To the Editor:
When you think of the Civil Rights movement of the 1960s, what images are evoked in your mind?
For many, it is that of Dr. Martin Luther King Jr., walking arm-in-arm with fellow freedom fighters, singing songs of hope and peace while the nation watched in awe as their nonviolent protests brought about some of the greatest reforms our country has ever seen.
These images of Dr. King’s nonviolent methods are what some people have cited in recent days to highlight how the wave of protests our country is seeing now is unworthy of his message.
However, that image of the Civil Rights movement may not be entirely accurate. Dr. King fought his entire life for civil rights reform. From 1955 onward, he wrote essays on civil disobedience, and organized sit-ins, marches, and speeches all centered around nonviolence.
Then Dr. King was shot dead on April 4, 1968. What happened in the following days changed the landscape of our country forever. Riots descended upon almost every major city across the US. Destructive riots, born of fire and rage.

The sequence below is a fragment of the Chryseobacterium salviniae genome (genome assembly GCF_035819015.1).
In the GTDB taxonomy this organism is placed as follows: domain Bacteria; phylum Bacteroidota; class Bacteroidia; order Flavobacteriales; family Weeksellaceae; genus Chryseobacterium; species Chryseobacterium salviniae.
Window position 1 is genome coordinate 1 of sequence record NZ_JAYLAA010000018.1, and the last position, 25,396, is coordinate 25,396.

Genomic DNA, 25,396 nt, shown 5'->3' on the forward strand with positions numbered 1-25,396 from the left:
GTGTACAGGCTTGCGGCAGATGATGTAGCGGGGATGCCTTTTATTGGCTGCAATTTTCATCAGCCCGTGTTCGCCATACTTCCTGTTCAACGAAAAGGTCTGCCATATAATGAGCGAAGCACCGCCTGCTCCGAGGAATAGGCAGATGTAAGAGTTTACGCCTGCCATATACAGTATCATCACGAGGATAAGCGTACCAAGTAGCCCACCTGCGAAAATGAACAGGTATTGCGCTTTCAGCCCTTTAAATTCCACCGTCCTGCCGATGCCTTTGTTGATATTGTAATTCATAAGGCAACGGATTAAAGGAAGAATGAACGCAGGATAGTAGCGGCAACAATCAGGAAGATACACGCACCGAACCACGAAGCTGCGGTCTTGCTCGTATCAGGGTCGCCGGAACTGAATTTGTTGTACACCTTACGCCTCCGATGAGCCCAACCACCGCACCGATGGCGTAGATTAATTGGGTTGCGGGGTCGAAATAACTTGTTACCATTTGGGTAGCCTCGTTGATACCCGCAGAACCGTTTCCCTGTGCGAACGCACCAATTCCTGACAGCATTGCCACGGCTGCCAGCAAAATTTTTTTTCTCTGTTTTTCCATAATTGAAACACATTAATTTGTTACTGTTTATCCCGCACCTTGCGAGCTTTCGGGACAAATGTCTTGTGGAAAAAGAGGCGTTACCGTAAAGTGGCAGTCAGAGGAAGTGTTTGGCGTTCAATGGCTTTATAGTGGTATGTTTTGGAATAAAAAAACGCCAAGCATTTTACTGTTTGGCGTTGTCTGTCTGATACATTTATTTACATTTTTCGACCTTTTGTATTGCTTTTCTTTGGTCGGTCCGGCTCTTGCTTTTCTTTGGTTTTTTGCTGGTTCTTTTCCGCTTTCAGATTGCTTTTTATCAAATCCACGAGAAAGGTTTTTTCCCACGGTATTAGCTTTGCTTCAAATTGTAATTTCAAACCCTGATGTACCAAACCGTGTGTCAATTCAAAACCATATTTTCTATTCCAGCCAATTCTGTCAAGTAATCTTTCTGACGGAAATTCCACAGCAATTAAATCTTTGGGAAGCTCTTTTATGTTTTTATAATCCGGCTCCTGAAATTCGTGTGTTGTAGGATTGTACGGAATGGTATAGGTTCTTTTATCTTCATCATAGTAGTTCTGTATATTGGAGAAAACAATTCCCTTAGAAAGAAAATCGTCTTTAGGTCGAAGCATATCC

This and more pressured President Lyndon B. Johnson and U.S. lawmakers to enact the Civil Rights Act of 1968 on April 11, a mere 7 days after Dr. King was killed in Memphis.
When you speak to the Civil Rights movement’s ability to bring forth change from peace, know that it was not just peace. It was riots. An oft-circulated quote in these trying times is that of Dr. King himself saying, “A riot is the language of the unheard.”
Now, 52 years since his passing, it is clear people still do not feel heard. While violence should never be condoned, our attention should be devoted to understanding the rage. Instead of providing criticism, qualifications, and historically inaccurate reasons to cast doubt.
I think it is time we all listen.